Humanity’s earliest recorded kiss occurred in Mesopotamia 4,500 years ago - study

Two types of kissing are generally differentiated, namely the friendly-parental kiss and the romantic-sexual kiss.

 Silhouette of a couple kissing (illustrative) (photo credit: PEXELS)
Silhouette of a couple kissing (illustrative)
(photo credit: PEXELS)

When did ancient humans start to practice kissing others on the lips? It wasn’t always here, but now, written sources document that kissing was practiced by the peoples of the ancient Middle East – Mesopotamia, which is modern-day Iraq and Syria – 4,500 years ago. 

This stands in the face of claims that the earliest evidence of human lip kissing originated in a very specific geographical location in South Asia 3,500 years ago from where it may have spread to other regions and caused the spread of the herpes simplex virus 1. Advocates of that view said the first known record of human romantic-sexual kissing originated in a Bronze Age manuscript deriving from South Asia (India), tentatively dated to 1500 BCE.

Researchers at the University of Copenhagen in Denmark and the University of Oxford in the UK have now published a study in the prestigious journal Science under the title “The ancient history of kissing: Sources from Mesopotamia contextualize the emergence of kissing and its role in disease transmission.” 

In the research, two types of kissing are generally differentiated, namely the friendly-parental kiss and the romantic-sexual kiss. Whereas friendly-parental kissing appears to be ubiquitous among humans across time and geography, romantic-sexual kissing is not culturally universal, and it is dominant in stratified societies.

Dr. Troels Pank Arbøll and Dr. Sophie Lund Rasmussen, who studied cuneiform script on clay tablets, discovered that the earliest documentation for kissing could be moved back 1,000 years compared to what was previously acknowledged in the scientific community.

 A young couple kissing at the beach during a sunset. (credit: FREERANGE STOCK) A young couple kissing at the beach during a sunset. (credit: FREERANGE STOCK)

Many thousands of clay tablets have survived to this day, and they contain clear examples that kissing was considered a part of romantic intimacy in ancient times, "just as kissing could be part of friendships and family members’ relations,” said Arbøll, an expert on the history of medicine in Mesopotamia, which is modern-day Iraq and Syria between the Euphrates and Tigris Rivers.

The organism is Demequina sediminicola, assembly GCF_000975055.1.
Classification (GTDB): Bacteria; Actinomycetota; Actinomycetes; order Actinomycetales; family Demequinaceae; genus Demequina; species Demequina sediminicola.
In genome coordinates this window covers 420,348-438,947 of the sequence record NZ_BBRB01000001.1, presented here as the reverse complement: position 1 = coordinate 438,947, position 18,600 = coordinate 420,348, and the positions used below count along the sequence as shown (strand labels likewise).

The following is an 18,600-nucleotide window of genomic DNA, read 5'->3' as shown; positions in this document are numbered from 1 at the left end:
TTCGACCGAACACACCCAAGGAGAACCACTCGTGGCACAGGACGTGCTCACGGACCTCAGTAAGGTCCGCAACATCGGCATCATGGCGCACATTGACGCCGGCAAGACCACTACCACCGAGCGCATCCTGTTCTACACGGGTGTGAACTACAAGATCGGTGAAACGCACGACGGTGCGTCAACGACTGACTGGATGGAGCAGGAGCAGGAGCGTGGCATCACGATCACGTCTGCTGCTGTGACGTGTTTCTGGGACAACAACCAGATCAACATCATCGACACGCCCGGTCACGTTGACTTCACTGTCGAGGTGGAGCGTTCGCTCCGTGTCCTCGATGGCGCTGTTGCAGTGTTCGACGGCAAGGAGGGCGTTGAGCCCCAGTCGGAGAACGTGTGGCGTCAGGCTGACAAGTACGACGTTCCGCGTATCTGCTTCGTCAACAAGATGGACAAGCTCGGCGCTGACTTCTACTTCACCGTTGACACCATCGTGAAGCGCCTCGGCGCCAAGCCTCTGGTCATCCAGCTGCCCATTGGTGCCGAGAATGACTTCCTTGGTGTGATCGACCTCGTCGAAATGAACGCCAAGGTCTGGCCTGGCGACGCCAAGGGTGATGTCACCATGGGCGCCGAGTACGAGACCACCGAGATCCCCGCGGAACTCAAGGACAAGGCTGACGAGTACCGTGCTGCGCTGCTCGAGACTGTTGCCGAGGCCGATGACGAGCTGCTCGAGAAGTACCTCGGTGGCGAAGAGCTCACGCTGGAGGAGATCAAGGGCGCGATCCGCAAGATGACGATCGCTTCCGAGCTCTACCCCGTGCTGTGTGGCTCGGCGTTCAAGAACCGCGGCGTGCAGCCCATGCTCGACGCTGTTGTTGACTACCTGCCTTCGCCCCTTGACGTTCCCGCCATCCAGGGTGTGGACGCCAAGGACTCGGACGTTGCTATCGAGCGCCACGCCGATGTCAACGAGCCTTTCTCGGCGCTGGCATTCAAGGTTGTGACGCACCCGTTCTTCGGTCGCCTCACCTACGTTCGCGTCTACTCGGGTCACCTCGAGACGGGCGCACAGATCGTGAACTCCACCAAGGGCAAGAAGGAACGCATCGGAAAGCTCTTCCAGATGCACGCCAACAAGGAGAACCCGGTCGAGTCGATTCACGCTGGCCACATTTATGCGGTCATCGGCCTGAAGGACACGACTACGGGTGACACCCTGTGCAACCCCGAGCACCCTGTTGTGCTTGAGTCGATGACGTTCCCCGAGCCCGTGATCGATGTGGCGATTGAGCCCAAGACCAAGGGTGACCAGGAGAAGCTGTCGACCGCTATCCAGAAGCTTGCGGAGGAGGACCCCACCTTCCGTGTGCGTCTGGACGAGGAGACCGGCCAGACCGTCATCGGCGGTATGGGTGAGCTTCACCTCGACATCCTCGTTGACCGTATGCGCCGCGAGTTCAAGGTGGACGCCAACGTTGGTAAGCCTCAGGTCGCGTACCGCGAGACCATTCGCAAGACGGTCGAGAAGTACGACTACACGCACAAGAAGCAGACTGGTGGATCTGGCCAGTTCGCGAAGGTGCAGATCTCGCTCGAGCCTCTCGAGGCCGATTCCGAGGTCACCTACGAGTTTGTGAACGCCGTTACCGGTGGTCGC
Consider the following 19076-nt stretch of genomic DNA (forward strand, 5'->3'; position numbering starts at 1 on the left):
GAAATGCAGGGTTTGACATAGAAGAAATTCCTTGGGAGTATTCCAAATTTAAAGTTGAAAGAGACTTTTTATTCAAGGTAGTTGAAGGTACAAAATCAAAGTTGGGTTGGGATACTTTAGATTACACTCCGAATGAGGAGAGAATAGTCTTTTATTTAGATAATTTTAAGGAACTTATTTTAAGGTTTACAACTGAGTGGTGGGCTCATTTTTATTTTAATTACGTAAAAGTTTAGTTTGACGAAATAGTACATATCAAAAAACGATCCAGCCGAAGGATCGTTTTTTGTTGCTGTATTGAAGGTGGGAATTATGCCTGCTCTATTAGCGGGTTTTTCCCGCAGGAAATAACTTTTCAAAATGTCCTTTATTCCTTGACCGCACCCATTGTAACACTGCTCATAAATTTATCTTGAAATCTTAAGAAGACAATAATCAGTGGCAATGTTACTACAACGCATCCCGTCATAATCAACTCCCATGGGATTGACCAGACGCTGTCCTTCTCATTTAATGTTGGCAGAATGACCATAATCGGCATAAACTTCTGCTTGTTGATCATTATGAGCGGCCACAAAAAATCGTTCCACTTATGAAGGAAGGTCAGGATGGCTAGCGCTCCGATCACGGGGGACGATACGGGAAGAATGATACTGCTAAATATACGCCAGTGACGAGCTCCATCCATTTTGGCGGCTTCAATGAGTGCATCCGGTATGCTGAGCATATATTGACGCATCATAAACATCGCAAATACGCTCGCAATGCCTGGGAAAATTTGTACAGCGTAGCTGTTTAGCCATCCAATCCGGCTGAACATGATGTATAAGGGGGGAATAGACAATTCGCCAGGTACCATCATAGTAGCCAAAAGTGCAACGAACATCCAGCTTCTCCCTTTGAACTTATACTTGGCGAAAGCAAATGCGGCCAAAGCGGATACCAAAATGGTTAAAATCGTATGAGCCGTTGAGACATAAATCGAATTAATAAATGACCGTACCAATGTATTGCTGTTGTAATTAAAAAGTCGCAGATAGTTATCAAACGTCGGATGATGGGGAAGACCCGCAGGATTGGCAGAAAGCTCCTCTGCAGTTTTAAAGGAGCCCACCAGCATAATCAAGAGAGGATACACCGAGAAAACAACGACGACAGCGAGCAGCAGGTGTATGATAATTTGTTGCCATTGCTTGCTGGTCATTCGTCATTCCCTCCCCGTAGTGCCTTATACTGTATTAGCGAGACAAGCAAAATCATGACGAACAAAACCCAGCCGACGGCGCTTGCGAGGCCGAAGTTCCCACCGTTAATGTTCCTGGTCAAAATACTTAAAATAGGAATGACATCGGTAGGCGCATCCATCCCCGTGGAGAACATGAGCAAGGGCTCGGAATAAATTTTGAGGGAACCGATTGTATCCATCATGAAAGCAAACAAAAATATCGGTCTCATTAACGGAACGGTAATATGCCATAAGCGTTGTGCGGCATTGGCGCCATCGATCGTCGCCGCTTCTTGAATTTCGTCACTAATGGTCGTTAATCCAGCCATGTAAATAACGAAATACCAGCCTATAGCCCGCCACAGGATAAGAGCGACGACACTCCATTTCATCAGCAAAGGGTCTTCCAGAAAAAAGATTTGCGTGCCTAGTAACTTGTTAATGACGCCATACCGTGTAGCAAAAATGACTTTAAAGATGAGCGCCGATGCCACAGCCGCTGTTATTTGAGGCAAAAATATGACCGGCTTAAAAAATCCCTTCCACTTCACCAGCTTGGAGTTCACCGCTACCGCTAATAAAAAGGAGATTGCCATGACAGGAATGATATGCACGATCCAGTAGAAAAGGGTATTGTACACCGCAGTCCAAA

There are relatively few instances in cuneiform writing in which romantic-sexual kissing is described but there were clear examples illustrating that kissing was considered an ordinary part of romantic intimacy in ancient times. The texts, the authors wrote, “imply that kissing was something that married couples did, though the kiss was regarded as part of an unmarried person’s sexual desire when in love.

"Two texts from about 1800 BCE are especially revealing. One describes how a married woman was almost led astray by a kiss from another man, and the other describes an unmarried woman swearing to avoid kissing and having sexual relations with a specific man. Apparently, society tried to regulate such activities between unwed people or adulterers. Furthermore, the sexual aspect of kissing was frowned upon in public, and kissing a person who was not meant to be sexually active, such as a priestess, was believed to deprive the kisser of the ability to speak.” 

"Therefore, kissing should not be regarded as a custom that originated exclusively in any single region and spread from there but rather appears to have been practiced in multiple ancient cultures over several millennia," they wrote. 

Dr. Sophie Lund Rasmussen, a biologist, added that “in fact, research into bonobos and chimpanzees – the closest living relatives to humans – has shown that both species engage in kissing, which may suggest that the practice of kissing is a fundamental behavior in humans, explaining why it can be found across cultures.”

Kissing maybe played a role unintentionally in microorganism transmissions

In addition to its importance for social and sexual behavior, kissing may have played an unintentional role in the transmission of microorganisms, potentially causing viruses to spread among humans, the authors suggested. Yet, the suggestion that the kiss may be regarded as a sudden biological trigger behind the spread of particular pathogens is more doubtful.

“There is a substantial corpus of medical texts from Mesopotamia, some of which mention a disease with symptoms reminiscent of the herpes simplex virus 1,” said Arbøll, who is an Assyriologist. “Ancient medical texts were influenced by a variety of cultural and religious concepts, and it therefore must be emphasized that they cannot be read at face value.”

It was nevertheless interesting, he noted, “that some similarities between the disease known as buʾshanu in ancient medical texts from Mesopotamia and the symptoms caused by herpes simplex infections. This disease was located primarily in or around the mouth and throat, and symptoms included vesicles in or around the mouth, which is one of the dominant signs of herpes infection."

Rasmussen added that "if the practice of kissing was widespread and well-established in a range of ancient societies, the effects of kissing in terms of pathogen transmission must likely have been more or less constant.”

The researchers concluded that future results emerging from research into ancient DNA, inevitably leading to discussions about complex historical developments and social interactions like kissing as a driver of early disease transmission will benefit from an interdisciplinary approach.